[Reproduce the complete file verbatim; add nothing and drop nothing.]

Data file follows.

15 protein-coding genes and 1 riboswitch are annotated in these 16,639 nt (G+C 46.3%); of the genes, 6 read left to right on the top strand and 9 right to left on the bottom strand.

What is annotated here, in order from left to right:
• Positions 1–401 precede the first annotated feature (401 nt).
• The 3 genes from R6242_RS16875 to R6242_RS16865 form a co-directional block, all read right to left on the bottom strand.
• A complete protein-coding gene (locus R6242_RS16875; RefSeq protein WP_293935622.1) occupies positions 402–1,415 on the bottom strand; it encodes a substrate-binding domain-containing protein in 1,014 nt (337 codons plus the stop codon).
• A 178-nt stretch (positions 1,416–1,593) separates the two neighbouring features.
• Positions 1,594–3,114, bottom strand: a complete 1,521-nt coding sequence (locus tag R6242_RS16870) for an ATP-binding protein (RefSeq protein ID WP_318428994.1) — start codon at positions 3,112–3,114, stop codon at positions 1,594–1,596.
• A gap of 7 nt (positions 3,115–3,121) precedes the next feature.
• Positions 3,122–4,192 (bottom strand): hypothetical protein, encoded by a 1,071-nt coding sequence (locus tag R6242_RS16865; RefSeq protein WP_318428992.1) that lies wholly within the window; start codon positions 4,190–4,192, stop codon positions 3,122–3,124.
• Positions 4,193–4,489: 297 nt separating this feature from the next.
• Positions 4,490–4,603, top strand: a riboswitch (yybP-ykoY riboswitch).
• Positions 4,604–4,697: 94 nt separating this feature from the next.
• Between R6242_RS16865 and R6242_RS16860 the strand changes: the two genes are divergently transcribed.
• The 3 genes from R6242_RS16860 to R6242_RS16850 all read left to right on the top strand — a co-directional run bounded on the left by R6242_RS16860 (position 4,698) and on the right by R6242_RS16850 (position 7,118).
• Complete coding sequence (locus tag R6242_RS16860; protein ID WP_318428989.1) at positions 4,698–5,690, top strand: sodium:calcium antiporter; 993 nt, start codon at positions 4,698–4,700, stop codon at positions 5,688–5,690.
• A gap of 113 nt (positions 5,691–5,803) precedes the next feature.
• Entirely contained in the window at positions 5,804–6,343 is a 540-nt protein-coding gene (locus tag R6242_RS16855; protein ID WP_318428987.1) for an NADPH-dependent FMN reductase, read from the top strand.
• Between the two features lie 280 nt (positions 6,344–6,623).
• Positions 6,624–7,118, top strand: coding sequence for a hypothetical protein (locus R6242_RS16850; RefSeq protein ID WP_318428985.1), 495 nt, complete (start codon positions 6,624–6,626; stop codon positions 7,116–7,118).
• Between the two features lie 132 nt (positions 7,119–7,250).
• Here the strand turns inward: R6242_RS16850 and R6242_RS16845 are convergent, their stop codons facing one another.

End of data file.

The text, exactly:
15 protein-coding genes and 1 riboswitch are annotated in these 16,639 nt (G+C 46.3%); of the genes, 6 read left to right on the top strand and 9 right to left on the bottom strand.

What is annotated here, in order from left to right:
• Positions 1–401 precede the first annotated feature (401 nt).
• The 3 genes from R6242_RS16875 to R6242_RS16865 form a co-directional block, all read right to left on the bottom strand.
• A complete protein-coding gene (locus R6242_RS16875; RefSeq protein WP_293935622.1) occupies positions 402–1,415 on the bottom strand; it encodes a substrate-binding domain-containing protein in 1,014 nt (337 codons plus the stop codon).
• A 178-nt stretch (positions 1,416–1,593) separates the two neighbouring features.
• Positions 1,594–3,114, bottom strand: a complete 1,521-nt coding sequence (locus tag R6242_RS16870) for an ATP-binding protein (RefSeq protein ID WP_318428994.1) — start codon at positions 3,112–3,114, stop codon at positions 1,594–1,596.
• A gap of 7 nt (positions 3,115–3,121) precedes the next feature.
• Positions 3,122–4,192 (bottom strand): hypothetical protein, encoded by a 1,071-nt coding sequence (locus tag R6242_RS16865; RefSeq protein WP_318428992.1) that lies wholly within the window; start codon positions 4,190–4,192, stop codon positions 3,122–3,124.
• Positions 4,193–4,489: 297 nt separating this feature from the next.
• Positions 4,490–4,603, top strand: a riboswitch (yybP-ykoY riboswitch).
• Positions 4,604–4,697: 94 nt separating this feature from the next.
• Between R6242_RS16865 and R6242_RS16860 the strand changes: the two genes are divergently transcribed.
• The 3 genes from R6242_RS16860 to R6242_RS16850 all read left to right on the top strand — a co-directional run bounded on the left by R6242_RS16860 (position 4,698) and on the right by R6242_RS16850 (position 7,118).
• Complete coding sequence (locus tag R6242_RS16860; protein ID WP_318428989.1) at positions 4,698–5,690, top strand: sodium:calcium antiporter; 993 nt, start codon at positions 4,698–4,700, stop codon at positions 5,688–5,690.
• A gap of 113 nt (positions 5,691–5,803) precedes the next feature.
• Entirely contained in the window at positions 5,804–6,343 is a 540-nt protein-coding gene (locus tag R6242_RS16855; protein ID WP_318428987.1) for an NADPH-dependent FMN reductase, read from the top strand.
• Between the two features lie 280 nt (positions 6,344–6,623).
• Positions 6,624–7,118, top strand: coding sequence for a hypothetical protein (locus R6242_RS16850; RefSeq protein ID WP_318428985.1), 495 nt, complete (start codon positions 6,624–6,626; stop codon positions 7,116–7,118).
• Between the two features lie 132 nt (positions 7,119–7,250).
• Here the strand turns inward: R6242_RS16850 and R6242_RS16845 are convergent, their stop codons facing one another.